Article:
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subports group portrait thumbnail

Text Appeal

Will Robison and Jacob Krupnick believe that transforming basic transactions into “retail experiments” will change the rapport we have with what we buy. Subports launched in late 2009 as a techie, Brooklyn-based, text-to-buy business model—–a one-time online registration links your credit card information to your cell phone number, and purchases are made by sending an SMS—–but the implications of the service subvert the conventional add-to-shopping-cart experience. 
November 24, 2010
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Murray's Law

“Form follows function” has been the go-to paradigm for evaluating good design since American architect Louis Sullivan articulated the idea more than a century ago. For Murray Moss, a former actor and fashion executive who opened his eponymous design shop in New York’s SoHo district in 1994, industrial objects are far more than merely the sum of those parts. “My job is to illuminate someone else’s ideas,” Moss says. Visitors to his carefully curated store-cum-gallery can view one-of-a-kind conceptual commissions alongside traditional crafts and a selection of mass produced pieces. By incorporating the narrative of theater and the drama of couture, he has assumed the role of arbiter, shining a spotlight on modern design’s growing imperative to both show and tell.
September 7, 2010
High and Dry Dish Drainer by Black and Blum

9 Dish Drainers

August 10, 2010
Grcic’s studio is his home base, where he surrounds himself with books, music, and his work. “Work is life and life is work,” says the 45-year-old designer, who spends much of his time working for small, high-end design firms. Last year, the Art Institute

Industrial Designer Focus: Konstantin Grcic

Industrial designer Konstantin Grcic has done it all, from spoons to umbrellas to lights, but he’s best known for his data-driven chairs.  We dropped in on his Munich studio to sit awhile in his seats.
June 18, 2010
portrait gijs bakker

Q&A: Gijs Bakker

As cofounder of the iconic Dutch collective Droog, industrial designer Gijs Bakker further defined the design identity of his homeland, the Netherlands, as simple and playful, conceptual but clearly realized. He has also brought contemporary jewelry design to the fore, focusing on the principles behind the pieces as opposed to their "handmade virtuosity," Bakker recently acted as artistic director for Yii, a Taiwanese collaborative uniting traditional craft and modern design. Recently he sat down with us to answer a few questions.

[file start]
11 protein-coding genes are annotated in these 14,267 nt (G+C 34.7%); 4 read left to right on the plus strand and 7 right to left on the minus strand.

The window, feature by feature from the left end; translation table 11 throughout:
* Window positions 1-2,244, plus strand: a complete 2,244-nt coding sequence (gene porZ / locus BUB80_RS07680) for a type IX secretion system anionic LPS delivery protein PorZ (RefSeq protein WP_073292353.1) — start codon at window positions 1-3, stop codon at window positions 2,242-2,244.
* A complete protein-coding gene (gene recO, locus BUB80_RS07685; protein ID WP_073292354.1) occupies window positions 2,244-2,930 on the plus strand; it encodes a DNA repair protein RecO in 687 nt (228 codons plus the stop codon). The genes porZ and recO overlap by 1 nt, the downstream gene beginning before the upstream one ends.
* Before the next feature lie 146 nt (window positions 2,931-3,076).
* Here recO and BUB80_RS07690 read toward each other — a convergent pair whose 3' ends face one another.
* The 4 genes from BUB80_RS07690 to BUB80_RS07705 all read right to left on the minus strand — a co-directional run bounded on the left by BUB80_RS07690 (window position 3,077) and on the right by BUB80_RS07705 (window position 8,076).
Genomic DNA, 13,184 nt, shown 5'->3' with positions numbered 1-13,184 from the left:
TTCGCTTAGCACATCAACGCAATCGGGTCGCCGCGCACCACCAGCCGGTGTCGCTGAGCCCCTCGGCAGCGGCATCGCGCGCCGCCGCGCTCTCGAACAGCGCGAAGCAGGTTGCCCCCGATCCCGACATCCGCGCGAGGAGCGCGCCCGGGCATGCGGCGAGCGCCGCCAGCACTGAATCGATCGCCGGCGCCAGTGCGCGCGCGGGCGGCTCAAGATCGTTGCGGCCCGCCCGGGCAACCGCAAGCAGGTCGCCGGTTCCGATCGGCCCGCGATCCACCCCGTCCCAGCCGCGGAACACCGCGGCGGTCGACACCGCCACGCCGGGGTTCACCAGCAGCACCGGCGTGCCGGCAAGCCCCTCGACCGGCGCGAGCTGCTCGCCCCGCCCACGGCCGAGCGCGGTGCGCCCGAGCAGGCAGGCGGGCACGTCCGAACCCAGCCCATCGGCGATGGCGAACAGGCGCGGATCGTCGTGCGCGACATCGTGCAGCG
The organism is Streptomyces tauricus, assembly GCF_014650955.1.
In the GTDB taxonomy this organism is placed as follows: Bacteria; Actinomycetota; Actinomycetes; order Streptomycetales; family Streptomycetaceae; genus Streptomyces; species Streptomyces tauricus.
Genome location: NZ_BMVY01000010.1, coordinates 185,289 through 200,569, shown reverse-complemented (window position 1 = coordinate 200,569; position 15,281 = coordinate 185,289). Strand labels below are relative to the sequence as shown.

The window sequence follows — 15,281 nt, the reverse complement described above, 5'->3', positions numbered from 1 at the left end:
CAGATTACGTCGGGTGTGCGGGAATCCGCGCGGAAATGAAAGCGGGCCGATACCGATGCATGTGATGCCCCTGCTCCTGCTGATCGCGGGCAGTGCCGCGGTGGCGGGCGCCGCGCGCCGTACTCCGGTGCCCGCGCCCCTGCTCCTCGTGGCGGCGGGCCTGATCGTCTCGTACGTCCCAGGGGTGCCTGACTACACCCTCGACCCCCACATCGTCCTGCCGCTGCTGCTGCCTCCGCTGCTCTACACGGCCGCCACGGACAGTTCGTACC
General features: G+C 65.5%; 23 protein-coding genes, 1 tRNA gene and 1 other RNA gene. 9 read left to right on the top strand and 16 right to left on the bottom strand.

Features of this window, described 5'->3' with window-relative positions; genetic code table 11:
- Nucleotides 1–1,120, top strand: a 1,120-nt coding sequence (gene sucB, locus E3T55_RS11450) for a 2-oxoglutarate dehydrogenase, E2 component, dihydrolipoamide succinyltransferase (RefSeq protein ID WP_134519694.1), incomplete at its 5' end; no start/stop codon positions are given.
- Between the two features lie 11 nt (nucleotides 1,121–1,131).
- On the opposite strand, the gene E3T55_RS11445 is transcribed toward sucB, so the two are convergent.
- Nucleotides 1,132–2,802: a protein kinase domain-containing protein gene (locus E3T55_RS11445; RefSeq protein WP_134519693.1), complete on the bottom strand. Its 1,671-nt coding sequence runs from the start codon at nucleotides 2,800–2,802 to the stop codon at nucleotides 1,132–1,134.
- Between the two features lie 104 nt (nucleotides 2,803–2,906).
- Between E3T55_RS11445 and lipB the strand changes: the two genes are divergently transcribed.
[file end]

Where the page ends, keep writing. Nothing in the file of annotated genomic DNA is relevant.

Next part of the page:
May 25, 2010
New Orleans Botanical Garden Duplantier Volunteer Pavilion thumbnail

Botanical Garden Pavilion

When Hurricane Katrina hit New Orleans in 2005, architect and University of Kentucky lecturer Mike McKay felt the pull to go down to the Big Easy to help with a task that was anything but easy: rebuilding the devastated city. He moved to Louisiana for two years to lead the architecture school's Knoa Studio, a program that tasked studios to develop designs for neighborhoods, restaurants, and the city transit system. McKay moved back to Kentucky in 2007 but his work there was far from finished. During the storm, many of the old cypress trees in City Park and its New Orleans Botanical Garden were uprooted and the gardens were decimated. McKay's uncle, Paul Soniat, was the botanical gardens director at the time and called McKay. A local woman had donated money to build a structure for volunteers, who were the main source of maintenance for the park after the storm, and they needed a design. With very little money, very generous material donors, and a modular system that incorporated the supplies, McKay created the New Orleans Botanical Garden Duplantier Volunteer Pavilion.
March 23, 2010
Modern kitchen ideas using legos as the medium

Lego Island

Step back, Jacobsen, Utzon, Kjaerholm, Wegner, and all you other great Danes. When it comes to Danish design domination, the unrivaled champ is undoubtedly the almighty plastic brick—Lego.
March 19, 2010
beside table dwell reports

7 Modern Nightstand Options

Once a locker for a midnight loo, the bedside table has taken on a far sweeter function—and a score of forms for holding big dreams, and small specs, till the morning light.
January 4, 2010
velib bicycle jcdecaux

Timeless Design: Future Perfect

Marcel Breuer’s Wassily chair, the Eames lounge chair, George Nelson’s Ball clock, and Giancarlo Mattioli’s Nesso lamp are just a few of the prodigious products that one might claim are timeless. While thousands of the objects we produce each year fall into obscurity without so much as an adieu, a select handful manages to survive and flourish with the march of time. The reasons for this are largely indecipherable—–popularity, technological advances, sales, usefulness, beauty, and whimsy, to name a possible few. The only true measure of timelessness is time itself. We asked four design minds to stake their bets on a design from the past decade that will hold up to tomorrow.
December 17, 2009
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